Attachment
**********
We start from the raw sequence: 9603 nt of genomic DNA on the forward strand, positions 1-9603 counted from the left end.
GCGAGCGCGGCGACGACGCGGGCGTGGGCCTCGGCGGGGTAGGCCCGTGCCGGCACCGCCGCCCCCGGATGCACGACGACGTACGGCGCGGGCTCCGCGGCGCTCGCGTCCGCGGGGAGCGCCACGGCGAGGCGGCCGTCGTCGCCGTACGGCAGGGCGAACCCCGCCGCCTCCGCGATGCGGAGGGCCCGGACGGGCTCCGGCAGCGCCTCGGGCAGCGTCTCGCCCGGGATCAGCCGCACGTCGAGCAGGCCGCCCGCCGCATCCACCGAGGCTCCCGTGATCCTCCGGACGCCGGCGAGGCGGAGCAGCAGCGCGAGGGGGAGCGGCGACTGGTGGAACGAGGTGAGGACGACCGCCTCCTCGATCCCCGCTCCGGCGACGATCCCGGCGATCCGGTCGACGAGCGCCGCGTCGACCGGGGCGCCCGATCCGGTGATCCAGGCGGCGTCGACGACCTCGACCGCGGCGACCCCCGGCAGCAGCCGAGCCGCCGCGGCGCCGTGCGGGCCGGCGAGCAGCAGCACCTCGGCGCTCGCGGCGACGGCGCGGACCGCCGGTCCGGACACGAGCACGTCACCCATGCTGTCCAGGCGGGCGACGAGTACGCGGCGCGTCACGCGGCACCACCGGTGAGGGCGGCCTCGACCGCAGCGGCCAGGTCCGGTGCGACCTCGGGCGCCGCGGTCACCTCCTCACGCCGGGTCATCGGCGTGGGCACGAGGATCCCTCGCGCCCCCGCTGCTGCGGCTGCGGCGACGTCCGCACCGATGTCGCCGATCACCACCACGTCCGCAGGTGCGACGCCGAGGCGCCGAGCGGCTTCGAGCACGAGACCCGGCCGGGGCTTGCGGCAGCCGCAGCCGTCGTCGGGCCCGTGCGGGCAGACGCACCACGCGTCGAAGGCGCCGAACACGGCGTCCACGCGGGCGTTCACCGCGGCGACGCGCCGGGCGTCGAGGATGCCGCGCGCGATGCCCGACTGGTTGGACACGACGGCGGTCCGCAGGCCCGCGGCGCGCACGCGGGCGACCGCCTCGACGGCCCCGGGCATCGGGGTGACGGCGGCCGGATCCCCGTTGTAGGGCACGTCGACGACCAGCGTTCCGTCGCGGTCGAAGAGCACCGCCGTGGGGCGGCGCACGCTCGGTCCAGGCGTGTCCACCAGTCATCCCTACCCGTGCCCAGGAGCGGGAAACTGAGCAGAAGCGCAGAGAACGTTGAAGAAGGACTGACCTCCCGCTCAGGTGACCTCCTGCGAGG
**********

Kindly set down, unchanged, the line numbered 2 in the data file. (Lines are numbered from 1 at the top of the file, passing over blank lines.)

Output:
GCGAGCGCGGCGACGACGCGGGCGTGGGCCTCGGCGGGGTAGGCCCGTGCCGGCACCGCCGCCCCCGGATGCACGACGACGTACGGCGCGGGCTCCGCGGCGCTCGCGTCCGCGGGGAGCGCCACGGCGAGGCGGCCGTCGTCGCCGTACGGCAGGGCGAACCCCGCCGCCTCCGCGATGCGGAGGGCCCGGACGGGCTCCGGCAGCGCCTCGGGCAGCGTCTCGCCCGGGATCAGCCGCACGTCGAGCAGGCCGCCCGCCGCATCCACCGAGGCTCCCGTGATCCTCCGGACGCCGGCGAGGCGGAGCAGCAGCGCGAGGGGGAGCGGCGACTGGTGGAACGAGGTGAGGACGACCGCCTCCTCGATCCCCGCTCCGGCGACGATCCCGGCGATCCGGTCGACGAGCGCCGCGTCGACCGGGGCGCCCGATCCGGTGATCCAGGCGGCGTCGACGACCTCGACCGCGGCGACCCCCGGCAGCAGCCGAGCCGCCGCGGCGCCGTGCGGGCCGGCGAGCAGCAGCACCTCGGCGCTCGCGGCGACGGCGCGGACCGCCGGTCCGGACACGAGCACGTCACCCATGCTGTCCAGGCGGGCGACGAGTACGCGGCGCGTCACGCGGCACCACCGGTGAGGGCGGCCTCGACCGCAGCGGCCAGGTCCGGTGCGACCTCGGGCGCCGCGGTCACCTCCTCACGCCGGGTCATCGGCGTGGGCACGAGGATCCCTCGCGCCCCCGCTGCTGCGGCTGCGGCGACGTCCGCACCGATGTCGCCGATCACCACCACGTCCGCAGGTGCGACGCCGAGGCGCCGAGCGGCTTCGAGCACGAGACCCGGCCGGGGCTTGCGGCAGCCGCAGCCGTCGTCGGGCCCGTGCGGGCAGACGCACCACGCGTCGAAGGCGCCGAACACGGCGTCCACGCGGGCGTTCACCGCGGCGACGCGCCGGGCGTCGAGGATGCCGCGCGCGATGCCCGACTGGTTGGACACGACGGCGGTCCGCAGGCCCGCGGCGCGCACGCGGGCGACCGCCTCGACGGCCCCGGGCATCGGGGTGACGGCGGCCGGATCCCCGTTGTAGGGCACGTCGACGACCAGCGTTCCGTCGCGGTCGAAGAGCACCGCCGTGGGGCGGCGCACGCTCGGTCCAGGCGTGTCCACCAGTCATCCCTACCCGTGCCCAGGAGCGGGAAACTGAGCAGAAGCGCAGAGAACGTTGAAGAAGGACTGACCTCCCGCTCAGGTGACCTCCTGCGAGG